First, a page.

Naming names

Leaders on Obama's volunteer team fall into four categories.

Julie Anderson, Grumet's colleague at the Bipartisan Policy Center, is a Clinton White House veteran who coordinates outreach to battleground states. She is joined by Mark Van Putten, a Washington-based environmental consultant and former president of the National Wildlife Federation, and Mazeski, an animal rights activist from the Chicago suburb of Barrington.

Anderson's group helped craft Obama's pledge last month for a $5 billion trust fund for cleaning up the Great Lakes. It also identifies community leaders, environmentalists, politicians and hunters and fishers for get-out-the-vote efforts and to speak up for Obama's environmental record.

Obama's rapid response team includes Learner, executive director of the Environmental Law and Policy Center, and Karen Bridges, a former aide to Sen. Max Baucus (D-Mont.). They follow the news and monitor the McCain campaign's debate points. Policy advisers include Amy Salzman, a former Justice Department attorney who later worked on climate and energy projects for the Wallace Global Fund; Frank Loy, a former senior U.S. climate diplomat during the Clinton administration; and longtime Obama friend Rosenthal.

Former EPA official Sussman and Elgie Holstein, another Clinton veteran from the Commerce and Energy departments, are leaders on Obama's energy and environmental policy development team.

Another component of Obama's campaign team centers on surrogates who appear in place of the candidate during debates against McCain surrogates on energy and environmental issues. Grumet is a regular. But depending on the issue, location or timing of the event, other stand-ins include former Senate Majority Leader Tom Daschle (D-S.D.), Virginia Gov. Tim Kaine (D), Loy and Yale law professor Dan Esty, a former U.S. EPA official under President George H.W. Bush.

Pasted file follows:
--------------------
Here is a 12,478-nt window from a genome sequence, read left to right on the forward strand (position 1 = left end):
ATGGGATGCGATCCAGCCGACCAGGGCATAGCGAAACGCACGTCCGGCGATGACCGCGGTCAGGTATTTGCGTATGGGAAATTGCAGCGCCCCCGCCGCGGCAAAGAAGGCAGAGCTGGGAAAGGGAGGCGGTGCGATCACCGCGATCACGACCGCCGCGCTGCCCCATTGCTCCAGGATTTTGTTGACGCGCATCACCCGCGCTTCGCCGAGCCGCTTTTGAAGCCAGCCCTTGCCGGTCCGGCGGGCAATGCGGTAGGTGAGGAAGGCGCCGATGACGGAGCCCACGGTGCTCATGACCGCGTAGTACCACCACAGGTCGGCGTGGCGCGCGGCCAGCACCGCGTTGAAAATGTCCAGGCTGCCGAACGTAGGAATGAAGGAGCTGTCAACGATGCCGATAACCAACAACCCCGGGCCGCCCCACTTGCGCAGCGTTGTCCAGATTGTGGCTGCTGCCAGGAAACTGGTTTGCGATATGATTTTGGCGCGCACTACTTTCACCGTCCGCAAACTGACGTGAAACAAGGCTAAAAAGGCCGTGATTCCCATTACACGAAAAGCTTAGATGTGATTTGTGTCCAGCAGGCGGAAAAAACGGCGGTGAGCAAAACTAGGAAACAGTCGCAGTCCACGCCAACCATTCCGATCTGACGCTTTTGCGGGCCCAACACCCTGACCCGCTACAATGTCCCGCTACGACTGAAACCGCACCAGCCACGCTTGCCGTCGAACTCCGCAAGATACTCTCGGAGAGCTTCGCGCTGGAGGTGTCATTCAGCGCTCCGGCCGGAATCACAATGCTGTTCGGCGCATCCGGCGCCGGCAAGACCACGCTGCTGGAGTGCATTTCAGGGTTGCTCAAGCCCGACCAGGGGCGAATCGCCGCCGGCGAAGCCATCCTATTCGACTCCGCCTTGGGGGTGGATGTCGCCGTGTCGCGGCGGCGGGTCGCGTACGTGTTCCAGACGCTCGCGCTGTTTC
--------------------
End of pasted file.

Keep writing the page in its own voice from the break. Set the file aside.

University of California, Berkeley, professor Dan Kammen, an expert on alternative-energy technologies, often represents Obama at events in the West. Kammen also was one of the Nobel Prize-winning authors of the 2007 report by the Intergovernmental Panel on Climate Change.

On the other hand, McCain domestic policy adviser Holtz-Eakin is a one-man response operation. He returns calls from reporters who have questions about energy issues even as he juggles other high-profile demands, such as the candidate's response to the mortgage and economic crisis.

The Obama campaign has not released a complete list of advisers. But the Obama Web site does have a list of endorsements from top environmentalists that aides said offers a good read into who is helping, including Yale School of Forestry and Environmental Studies Dean Gus Speth, former EPA Administrator Russell Train and former Sen. Gary Hart (D-Colo.).

Campaign aides said energy and environmental decisions also get made by other high-profile Obama volunteer teams, including an economic group led by former Federal Reserve Chairman Paul Volcker, former Treasury secretaries Robert Rubin and Lawrence Summers, and Berkshire Hathaway Inc. Chairman and CEO Warren Buffett. The international relations team also contributes, including former Assistant Secretary of State for African Affairs Susan Rice and former Clinton National Security Adviser Tony Lake.

"We need people with different expertise on different things," Learner said. "If you look at what Senator Obama has been saying across the country on important energy and environmental issues, it's quite apparent that the work of the energy and environment team has been useful and put into practice by the campaign."